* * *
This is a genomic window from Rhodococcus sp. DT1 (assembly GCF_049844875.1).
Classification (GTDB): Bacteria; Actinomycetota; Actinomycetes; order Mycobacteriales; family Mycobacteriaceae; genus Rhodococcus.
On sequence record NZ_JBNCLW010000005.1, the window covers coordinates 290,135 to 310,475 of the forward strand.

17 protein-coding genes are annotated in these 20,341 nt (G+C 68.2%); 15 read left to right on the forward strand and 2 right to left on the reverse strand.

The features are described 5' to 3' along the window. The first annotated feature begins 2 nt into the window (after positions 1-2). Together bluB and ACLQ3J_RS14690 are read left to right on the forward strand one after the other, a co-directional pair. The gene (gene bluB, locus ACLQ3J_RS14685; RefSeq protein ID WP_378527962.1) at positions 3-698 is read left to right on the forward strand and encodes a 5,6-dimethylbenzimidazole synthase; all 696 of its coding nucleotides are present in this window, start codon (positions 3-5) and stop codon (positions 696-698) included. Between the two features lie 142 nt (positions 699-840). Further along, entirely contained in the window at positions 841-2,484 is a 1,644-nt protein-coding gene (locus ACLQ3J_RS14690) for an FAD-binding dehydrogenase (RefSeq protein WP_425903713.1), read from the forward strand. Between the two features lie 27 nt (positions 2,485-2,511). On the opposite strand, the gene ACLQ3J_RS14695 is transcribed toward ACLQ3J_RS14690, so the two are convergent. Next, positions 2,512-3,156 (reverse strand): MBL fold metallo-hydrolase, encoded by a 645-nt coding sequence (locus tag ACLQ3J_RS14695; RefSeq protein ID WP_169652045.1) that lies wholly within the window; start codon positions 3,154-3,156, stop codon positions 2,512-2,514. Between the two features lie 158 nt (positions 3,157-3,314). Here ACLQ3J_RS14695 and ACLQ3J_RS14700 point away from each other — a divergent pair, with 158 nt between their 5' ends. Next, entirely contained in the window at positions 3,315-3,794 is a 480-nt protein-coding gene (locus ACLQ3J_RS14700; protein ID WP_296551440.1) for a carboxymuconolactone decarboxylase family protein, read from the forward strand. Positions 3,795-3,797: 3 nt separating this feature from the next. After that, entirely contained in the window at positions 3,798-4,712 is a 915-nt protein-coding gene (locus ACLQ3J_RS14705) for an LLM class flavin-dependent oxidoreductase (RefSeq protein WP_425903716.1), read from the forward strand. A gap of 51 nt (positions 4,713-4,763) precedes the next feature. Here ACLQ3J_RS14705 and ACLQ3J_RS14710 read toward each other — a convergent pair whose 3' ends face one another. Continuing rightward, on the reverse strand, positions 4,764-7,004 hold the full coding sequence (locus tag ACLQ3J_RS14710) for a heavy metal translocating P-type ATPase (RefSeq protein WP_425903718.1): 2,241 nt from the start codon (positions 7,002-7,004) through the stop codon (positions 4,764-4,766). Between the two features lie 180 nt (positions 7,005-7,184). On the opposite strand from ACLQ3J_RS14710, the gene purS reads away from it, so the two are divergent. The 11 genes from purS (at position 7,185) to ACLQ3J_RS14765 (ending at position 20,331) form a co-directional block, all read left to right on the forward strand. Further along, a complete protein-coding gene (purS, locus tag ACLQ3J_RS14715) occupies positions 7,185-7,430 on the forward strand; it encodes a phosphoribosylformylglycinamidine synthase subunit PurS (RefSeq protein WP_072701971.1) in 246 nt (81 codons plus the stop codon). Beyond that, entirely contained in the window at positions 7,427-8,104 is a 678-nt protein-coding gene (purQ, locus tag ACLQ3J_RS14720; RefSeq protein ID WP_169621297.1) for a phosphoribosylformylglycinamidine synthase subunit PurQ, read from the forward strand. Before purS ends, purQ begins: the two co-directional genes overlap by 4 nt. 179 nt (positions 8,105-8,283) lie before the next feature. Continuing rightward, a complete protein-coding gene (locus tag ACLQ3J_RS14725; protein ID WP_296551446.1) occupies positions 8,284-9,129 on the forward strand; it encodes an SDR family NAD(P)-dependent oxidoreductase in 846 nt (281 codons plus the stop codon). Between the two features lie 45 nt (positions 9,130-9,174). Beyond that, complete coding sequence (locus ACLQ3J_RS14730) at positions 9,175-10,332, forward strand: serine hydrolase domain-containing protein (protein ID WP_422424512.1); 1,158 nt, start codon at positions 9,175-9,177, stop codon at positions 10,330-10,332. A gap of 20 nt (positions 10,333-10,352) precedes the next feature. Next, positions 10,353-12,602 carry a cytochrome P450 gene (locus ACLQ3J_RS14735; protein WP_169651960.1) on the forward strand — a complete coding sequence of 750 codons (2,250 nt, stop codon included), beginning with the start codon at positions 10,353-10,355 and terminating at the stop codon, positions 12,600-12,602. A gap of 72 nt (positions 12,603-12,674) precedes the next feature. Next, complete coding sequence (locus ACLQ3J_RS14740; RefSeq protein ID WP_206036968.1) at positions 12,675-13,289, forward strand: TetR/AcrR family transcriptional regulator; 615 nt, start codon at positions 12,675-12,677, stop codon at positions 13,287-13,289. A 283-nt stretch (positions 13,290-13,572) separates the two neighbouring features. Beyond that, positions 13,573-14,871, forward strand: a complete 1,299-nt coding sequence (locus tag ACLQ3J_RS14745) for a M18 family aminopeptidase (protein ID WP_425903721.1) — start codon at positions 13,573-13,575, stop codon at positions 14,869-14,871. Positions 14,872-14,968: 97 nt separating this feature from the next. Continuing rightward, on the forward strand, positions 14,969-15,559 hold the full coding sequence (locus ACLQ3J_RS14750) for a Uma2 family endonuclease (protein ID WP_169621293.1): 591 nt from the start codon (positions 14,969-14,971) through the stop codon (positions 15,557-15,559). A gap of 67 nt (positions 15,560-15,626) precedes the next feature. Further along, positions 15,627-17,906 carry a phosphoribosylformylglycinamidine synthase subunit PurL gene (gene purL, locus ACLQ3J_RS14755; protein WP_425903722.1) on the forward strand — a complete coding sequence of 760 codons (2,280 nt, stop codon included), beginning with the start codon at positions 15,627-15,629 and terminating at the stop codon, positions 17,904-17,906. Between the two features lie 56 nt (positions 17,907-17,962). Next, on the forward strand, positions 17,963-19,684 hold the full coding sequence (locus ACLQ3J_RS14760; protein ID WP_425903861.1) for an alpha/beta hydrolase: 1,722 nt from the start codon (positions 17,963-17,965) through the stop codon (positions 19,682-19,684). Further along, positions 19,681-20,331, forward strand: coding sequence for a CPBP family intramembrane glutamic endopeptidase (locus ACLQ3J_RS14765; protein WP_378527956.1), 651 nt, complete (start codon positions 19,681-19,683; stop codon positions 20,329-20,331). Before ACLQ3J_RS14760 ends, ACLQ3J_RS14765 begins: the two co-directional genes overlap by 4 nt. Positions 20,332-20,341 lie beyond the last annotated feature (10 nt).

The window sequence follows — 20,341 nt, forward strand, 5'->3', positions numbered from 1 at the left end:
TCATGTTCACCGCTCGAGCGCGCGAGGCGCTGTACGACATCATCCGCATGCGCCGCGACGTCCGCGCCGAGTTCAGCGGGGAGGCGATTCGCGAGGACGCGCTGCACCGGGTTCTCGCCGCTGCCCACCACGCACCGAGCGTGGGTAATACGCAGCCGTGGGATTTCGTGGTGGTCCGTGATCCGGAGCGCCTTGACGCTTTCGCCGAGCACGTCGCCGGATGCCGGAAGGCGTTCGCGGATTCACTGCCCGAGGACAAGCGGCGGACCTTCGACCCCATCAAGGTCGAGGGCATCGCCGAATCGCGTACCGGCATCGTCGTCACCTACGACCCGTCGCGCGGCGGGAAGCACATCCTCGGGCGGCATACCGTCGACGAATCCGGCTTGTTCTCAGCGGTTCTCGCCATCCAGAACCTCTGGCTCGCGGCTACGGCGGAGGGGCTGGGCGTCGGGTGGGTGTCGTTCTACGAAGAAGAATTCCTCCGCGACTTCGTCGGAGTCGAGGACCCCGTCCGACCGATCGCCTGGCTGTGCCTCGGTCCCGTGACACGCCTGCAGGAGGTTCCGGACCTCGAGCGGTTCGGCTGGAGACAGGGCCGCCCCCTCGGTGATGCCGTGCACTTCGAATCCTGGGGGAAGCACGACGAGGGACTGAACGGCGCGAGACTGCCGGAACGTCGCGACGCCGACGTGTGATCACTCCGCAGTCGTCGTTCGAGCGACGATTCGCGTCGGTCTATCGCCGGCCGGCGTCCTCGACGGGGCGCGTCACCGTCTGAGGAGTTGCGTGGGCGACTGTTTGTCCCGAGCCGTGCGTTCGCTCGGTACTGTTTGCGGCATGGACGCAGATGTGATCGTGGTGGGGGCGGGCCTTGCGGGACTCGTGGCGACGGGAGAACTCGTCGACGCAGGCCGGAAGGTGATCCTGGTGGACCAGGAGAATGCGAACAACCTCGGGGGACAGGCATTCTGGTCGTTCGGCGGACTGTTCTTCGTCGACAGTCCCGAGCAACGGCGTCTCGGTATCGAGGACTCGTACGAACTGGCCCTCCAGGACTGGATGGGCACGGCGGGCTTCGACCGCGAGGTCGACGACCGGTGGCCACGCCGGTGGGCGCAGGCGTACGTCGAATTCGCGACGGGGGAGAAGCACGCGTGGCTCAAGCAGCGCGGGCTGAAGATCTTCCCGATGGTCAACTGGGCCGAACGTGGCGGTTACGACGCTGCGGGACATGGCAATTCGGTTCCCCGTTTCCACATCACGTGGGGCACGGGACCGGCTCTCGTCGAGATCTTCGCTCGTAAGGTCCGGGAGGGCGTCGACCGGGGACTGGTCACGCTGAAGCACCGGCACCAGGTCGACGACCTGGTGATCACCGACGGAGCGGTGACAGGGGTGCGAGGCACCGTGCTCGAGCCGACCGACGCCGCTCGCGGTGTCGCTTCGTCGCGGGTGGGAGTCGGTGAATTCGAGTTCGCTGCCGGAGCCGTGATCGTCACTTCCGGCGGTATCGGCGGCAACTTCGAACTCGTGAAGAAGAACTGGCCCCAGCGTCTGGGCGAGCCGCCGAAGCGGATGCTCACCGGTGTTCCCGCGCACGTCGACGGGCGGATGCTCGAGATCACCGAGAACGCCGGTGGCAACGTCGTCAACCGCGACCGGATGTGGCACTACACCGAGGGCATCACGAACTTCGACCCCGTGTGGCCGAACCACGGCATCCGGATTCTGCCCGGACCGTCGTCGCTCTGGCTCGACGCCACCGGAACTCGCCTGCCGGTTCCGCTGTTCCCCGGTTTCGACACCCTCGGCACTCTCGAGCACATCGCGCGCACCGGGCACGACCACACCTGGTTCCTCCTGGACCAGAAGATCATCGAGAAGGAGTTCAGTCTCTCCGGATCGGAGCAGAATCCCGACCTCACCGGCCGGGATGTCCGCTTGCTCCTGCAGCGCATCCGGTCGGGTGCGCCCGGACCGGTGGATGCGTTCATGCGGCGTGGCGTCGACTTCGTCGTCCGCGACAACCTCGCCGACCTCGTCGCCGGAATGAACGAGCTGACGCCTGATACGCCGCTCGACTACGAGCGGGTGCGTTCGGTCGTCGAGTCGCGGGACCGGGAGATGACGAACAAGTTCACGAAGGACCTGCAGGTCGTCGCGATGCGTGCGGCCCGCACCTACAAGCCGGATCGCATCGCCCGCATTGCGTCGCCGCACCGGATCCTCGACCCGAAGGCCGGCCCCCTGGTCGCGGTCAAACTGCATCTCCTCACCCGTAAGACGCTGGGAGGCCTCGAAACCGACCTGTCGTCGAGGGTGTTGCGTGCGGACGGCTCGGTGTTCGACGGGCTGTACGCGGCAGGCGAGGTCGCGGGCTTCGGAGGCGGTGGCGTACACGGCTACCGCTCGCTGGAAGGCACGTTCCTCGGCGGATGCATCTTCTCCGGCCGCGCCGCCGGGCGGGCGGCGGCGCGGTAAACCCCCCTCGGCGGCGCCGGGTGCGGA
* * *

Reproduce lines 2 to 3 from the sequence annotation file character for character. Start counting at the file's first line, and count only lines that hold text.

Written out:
Classification (GTDB): Bacteria; Actinomycetota; Actinomycetes; order Mycobacteriales; family Mycobacteriaceae; genus Rhodococcus.
On sequence record NZ_JBNCLW010000005.1, the window covers coordinates 290,135 to 310,475 of the forward strand.